"Ballroom Etiquette" by Maria Brito and Bruno Neiva
Team Trident Press [https://www.teamtridentpress.com]
Bruno Neiva’s work, which I’ve enjoyed for a number of years, is always intriguing, refusing categorisation, forever disputing the frontier between art and writing. Ballroom Etiquette, a new collaboration with Maria Brito, published by Team Trident Press, is firmly in these debatable lands, a text and image sequence of blurred boundaries and wonderful incongruity. Brito and Neiva plunder, mix, match, mash, splice and otherwise détourne two apparently incompatible sources: a Victorian etiquette guide (True Politeness: A Hand-book of Etiquette for Ladies) and a combat instruction manual for the military and police from the 1970s (Kill or get Killed). They describe the sequence as ‘both a parody of and a statement against violence and gender prejudice’ and it is indeed just that, but in a way that it is non-didactic and far from po-faced. It’s characterised by sly humour and a refusal to direct the reader towards a particular response though heavy-handed commentary or proscriptive framing. Instead, the juxtapositions, meeting seemingly by chance, like the Comte de Lautréamont’s umbrella and writing desk, do the work.
The images (from the combat manual) are degraded, distressed and isolated, floating in non-historical space. Stripped of their context, they become absurd, surreal: earnest men in suits and turtle necks, with crew cuts or slide rule side partings, grappling with one another at close quarters for no apparent reason. Then, the wry selections from the etiquette guide take the images to another place, of random pantomime or homo-erotic cabaret. One man places another in the beginnings of a choke hold from behind, accompanied by the advice that ‘when a gentleman who has been properly introduced requests the honour of dancing with you, you will not refuse unless you have a previous engagement.’ What appears to be a uniformed police officer holds a thick set, slicked-back assailant close, together with the admonishment ‘do not mistake affectation for refinement: it would be no less an error than confounding vice with virtue.’ A knee to the groin delivered by one figure whose head has been cropped to another, equally headless, is flanked by the warning that ‘the members of an invited family should not be conversing often together at a party’.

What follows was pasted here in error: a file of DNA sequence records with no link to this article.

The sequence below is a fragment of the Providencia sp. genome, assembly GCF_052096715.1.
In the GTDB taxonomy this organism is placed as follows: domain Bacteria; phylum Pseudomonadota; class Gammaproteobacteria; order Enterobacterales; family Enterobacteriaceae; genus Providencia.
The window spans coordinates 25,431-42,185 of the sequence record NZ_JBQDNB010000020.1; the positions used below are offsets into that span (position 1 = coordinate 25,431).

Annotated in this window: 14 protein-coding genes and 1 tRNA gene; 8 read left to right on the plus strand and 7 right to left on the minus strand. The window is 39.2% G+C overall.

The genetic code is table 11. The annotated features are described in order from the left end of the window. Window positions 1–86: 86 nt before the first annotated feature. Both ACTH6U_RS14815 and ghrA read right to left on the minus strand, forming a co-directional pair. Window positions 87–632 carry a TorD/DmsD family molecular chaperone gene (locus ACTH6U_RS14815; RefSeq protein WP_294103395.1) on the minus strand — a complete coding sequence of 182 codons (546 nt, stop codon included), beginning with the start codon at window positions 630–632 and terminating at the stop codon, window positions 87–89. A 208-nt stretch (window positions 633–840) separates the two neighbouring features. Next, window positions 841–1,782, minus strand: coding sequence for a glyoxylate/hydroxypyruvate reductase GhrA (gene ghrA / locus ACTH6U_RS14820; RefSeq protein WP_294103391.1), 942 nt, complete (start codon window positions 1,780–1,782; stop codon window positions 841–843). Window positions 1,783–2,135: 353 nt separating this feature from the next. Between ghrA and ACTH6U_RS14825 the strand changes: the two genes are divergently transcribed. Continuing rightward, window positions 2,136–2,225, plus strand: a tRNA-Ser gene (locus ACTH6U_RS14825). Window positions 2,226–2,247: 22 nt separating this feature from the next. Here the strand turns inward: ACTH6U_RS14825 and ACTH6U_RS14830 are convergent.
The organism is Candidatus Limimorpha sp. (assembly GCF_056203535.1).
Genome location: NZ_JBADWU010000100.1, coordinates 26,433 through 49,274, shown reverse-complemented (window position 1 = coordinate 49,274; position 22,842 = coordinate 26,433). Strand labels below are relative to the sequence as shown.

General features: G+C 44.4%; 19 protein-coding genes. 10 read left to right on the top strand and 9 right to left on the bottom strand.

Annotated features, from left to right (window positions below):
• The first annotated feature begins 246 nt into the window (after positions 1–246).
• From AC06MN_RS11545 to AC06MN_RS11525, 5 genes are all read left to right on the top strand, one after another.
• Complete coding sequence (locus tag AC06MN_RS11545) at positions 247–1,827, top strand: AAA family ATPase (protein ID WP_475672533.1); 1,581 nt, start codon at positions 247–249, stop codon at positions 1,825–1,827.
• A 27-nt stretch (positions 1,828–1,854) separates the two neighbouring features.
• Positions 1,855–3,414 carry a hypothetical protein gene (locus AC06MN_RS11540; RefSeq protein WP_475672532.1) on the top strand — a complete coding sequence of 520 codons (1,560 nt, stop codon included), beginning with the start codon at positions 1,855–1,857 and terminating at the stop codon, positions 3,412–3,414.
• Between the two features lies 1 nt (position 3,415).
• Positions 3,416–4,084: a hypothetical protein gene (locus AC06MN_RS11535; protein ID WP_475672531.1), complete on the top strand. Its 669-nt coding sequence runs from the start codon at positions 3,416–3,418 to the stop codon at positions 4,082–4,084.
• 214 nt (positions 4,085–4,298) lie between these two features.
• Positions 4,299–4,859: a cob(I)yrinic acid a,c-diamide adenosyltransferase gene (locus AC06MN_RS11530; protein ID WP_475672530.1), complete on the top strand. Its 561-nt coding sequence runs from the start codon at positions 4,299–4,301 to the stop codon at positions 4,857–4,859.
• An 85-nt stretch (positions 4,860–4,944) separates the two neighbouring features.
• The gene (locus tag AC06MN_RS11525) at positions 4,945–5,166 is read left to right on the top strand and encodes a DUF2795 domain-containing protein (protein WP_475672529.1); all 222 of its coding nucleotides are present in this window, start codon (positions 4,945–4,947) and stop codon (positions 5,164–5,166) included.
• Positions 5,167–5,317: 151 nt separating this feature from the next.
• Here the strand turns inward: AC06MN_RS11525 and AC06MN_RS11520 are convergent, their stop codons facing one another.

Ballroom Etiquette is the best sort of collaboration, one that goes beyond just two people working together and becomes something where it doesn’t really matter who is doing what - the collaboration is its own thing with its own thing going on. It draws a deft parallel between two different ways of asserting authority, through physical combat and through the more subtle, subliminal strictures that govern behaviour through mores, expectations and an enforcement of set roles that is, in its own way, as violent as a headlock or a punch to the windpipe.
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Copyright © Tom Jenks, 2021